However, if there are more disconnected sub-graphs within the rule graph that have not yet been processed, then rule processing logic 220 submits a disconnected sub-graph that has not yet been processed to graph processor 222 for processing as shown at step 506. At step 508, rule processing logic 220 receives an indication from graph processor 222 that the processing of the disconnected sub-graph submitted during step 506 has completed. Responsive to receiving this indication, rule processing logic 220 again performs decision step 504.

Since disconnected sub-graphs may be processed independently from other disconnected sub-graphs, any suitable ordering scheme may be used in step 506 for submitting sub-graphs to graph processor 222. Furthermore, since disconnected sub-graphs may be processed independently from other disconnected sub-graphs, an alternate embodiment of the present invention may provide multiple instances of graph processor 222 for processing multiple disconnected sub-graphs concurrently.

Flowchart 600 of FIG. 6 shows steps performed by graph processor 222 after a disconnected sub-graph has been submitted thereto in accordance with step 506 of flowchart 500. As shown in FIG. 6, the process of flowchart 600 begins at step 602, during which graph processing logic 224 within graph processor 602 constructs an empty set of in-effect policy rules. Policy rules added to this set may be thought of as contributing to a solution of the disconnected sub-graph that is currently being processed by graph processor 222.

At step 604, graph processing logic 224 identifies a highest priority policy rule in the disconnected sub-graph that has satisfied post-conditional and dependency relationships. A post-conditional relationship is deemed satisfied if the policy rule identified by the post-conditional relationship has already been determined to be in-effect or not-in-effect. A dependency relationship is deemed satisfied if the policy rule identified by the dependency relationship has been determined to be true. If multiple priority rules in the disconnected sub-graph qualify as the highest priority policy rule having satisfied post-conditional and dependency relationships, then graph processing logic 224 will selectively identify one of the qualifying policy rules in accordance with some deterministic algorithm.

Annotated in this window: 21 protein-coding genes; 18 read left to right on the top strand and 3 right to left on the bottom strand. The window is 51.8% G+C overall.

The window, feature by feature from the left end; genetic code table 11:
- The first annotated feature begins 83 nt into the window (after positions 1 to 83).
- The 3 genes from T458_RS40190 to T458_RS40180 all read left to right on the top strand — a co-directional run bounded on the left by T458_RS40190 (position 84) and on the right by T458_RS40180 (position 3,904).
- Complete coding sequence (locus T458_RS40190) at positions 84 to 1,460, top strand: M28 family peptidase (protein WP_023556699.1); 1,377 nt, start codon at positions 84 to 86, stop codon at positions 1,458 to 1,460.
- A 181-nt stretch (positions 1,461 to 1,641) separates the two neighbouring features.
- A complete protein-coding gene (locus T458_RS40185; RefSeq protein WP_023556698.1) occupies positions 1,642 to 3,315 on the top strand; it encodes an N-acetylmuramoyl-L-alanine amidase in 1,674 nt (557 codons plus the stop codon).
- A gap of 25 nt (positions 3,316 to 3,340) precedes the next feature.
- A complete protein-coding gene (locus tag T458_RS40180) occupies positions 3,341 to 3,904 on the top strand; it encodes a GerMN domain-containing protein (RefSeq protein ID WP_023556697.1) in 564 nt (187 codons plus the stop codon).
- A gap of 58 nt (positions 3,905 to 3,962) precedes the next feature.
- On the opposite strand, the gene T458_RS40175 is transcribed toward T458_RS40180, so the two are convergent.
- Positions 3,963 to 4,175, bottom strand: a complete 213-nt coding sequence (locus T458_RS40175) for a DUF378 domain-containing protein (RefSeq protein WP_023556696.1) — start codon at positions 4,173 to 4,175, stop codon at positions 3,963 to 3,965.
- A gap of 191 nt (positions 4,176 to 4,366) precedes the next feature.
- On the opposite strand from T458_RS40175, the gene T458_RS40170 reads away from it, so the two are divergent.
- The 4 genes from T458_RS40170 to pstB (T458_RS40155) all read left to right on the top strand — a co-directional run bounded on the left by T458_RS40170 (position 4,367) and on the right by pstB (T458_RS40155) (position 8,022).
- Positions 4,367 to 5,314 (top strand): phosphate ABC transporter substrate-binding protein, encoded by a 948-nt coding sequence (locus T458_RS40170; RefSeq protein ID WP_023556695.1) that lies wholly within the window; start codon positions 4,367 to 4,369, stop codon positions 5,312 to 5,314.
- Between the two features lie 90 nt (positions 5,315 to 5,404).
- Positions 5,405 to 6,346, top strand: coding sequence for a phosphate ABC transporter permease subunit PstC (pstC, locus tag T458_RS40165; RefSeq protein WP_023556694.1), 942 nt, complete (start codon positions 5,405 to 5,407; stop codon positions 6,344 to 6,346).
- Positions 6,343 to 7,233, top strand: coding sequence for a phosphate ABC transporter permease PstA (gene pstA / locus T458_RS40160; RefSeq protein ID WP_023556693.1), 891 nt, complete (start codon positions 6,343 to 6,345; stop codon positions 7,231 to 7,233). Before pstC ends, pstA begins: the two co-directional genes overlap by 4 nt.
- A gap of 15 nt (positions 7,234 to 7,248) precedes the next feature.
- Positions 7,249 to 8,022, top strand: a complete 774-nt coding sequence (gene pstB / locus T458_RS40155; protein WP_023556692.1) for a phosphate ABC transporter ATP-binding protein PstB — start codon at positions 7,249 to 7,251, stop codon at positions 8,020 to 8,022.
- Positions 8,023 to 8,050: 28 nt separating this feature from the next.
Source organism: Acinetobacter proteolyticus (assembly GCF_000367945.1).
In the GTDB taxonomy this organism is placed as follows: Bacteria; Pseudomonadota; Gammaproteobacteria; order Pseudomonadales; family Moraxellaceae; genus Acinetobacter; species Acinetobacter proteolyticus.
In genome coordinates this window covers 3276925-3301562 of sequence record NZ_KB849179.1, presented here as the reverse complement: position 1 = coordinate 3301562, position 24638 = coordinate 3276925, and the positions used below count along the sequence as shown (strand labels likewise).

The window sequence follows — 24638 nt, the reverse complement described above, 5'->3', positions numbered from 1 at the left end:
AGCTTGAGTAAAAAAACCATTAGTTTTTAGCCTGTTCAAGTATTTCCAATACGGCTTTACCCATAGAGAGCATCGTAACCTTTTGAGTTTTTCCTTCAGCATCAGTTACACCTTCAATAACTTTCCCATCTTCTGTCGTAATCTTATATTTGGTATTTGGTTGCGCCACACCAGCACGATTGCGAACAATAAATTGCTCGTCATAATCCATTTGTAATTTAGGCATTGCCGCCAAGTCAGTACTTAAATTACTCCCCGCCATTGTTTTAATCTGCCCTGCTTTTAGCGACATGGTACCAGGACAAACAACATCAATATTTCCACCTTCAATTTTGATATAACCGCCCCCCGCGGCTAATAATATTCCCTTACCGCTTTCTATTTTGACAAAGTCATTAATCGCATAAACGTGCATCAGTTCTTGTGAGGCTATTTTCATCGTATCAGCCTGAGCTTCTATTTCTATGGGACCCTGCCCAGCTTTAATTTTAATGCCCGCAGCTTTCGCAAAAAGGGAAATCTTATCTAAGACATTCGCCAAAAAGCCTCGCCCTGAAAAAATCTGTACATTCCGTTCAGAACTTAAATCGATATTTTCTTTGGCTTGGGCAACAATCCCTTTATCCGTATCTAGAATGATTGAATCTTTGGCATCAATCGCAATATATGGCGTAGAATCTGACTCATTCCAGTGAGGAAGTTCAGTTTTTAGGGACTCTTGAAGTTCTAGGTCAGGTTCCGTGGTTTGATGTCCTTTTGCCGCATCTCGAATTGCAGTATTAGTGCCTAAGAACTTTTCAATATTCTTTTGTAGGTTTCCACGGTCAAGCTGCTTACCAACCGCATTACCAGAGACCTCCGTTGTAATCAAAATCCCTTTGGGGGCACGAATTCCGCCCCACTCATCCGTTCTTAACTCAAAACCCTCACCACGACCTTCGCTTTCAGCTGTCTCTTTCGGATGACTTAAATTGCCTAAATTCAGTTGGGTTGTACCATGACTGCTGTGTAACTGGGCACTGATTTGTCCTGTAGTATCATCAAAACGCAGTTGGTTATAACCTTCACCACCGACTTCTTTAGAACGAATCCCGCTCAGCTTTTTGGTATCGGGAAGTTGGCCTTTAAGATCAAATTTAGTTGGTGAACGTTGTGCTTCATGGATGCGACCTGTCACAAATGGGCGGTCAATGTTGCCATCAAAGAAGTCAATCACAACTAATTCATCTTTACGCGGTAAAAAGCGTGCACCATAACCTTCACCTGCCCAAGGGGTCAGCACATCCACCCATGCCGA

At step 606, graph processing logic 224 obtains the value of each variable referenced by the policy rule identified during step 604. The value of each variable may be obtained by accessing configuration points associated with the variable that are stored in a local cache by document processing logic 216. If the required information is not stored in the local cache, or if the information stored in the local cache is not sufficiently current, then the required information may be obtained by placing a call to an appropriate state provider (such as any of state providers 120 1-n described above in reference to FIG. 1). Information returned from the state provider may be stored in the local cache as well as forwarded to graph processing logic 224.

At step 608, graph processing logic 224 provides the current set of in-effect rules, the constraint expression of the policy rule identified in step 604, and the value of the variables referenced by the policy rule identified in step 604 to constraint solver 226.

At decision step 610, constraint solver 226 attempts to produce a solution that satisfies the constraint expression of the policy rule identified in step 604 and all of the constraint expressions associated with the submitted set of in-effect rules. Producing a solution comprises producing a solution for each mutable variable referenced by the constraint expressions. Constraint solver 226 may either produce a solution or determine that a solution is not possible. A solution may not be possible, for example, if the constraint expression of the policy rule identified in step 604 is not mutually satisifiable with respect to a constraint expression included within an in-effect policy rule in the set of in-effect policy rules. In contrast, a solution may be possible, for example, if the constraint expression of the policy rule identified in step 604 is mutually satisifiable with respect to all the constraint expressions included within the set of in-effect policy rules. Graph processing logic 224 may also determine that a solution cannot be provided if, for example, the policy rule that includes the constraint expression is part of a cycle of policy rules in the disconnected sub-graph that cannot be satisfied or if at least one variable needed to solve the constraint expression is not available.

If a solution is provided during decision step 610, then control flows to step 612, during which graph processing logic 224 adds the policy rule identified in step 604 to the set of in-effect policy rules.

After step 612, control then flows to decision step 614, in which graph processing logic 224 determines whether there are more unsolved policy rules in the disconnected sub-graph. If there are more unsolved policy rules then control returns to step 604. If there are no more unsolved policy rules, then control flows to step 616, in which any mutable variables that were modified by virtue of the solving of the set of constraints during decision step 610 are pushed into the configuration state cache managed by document processing logic 216. Processing of the sub-graph is then deemed complete as shown at step 618.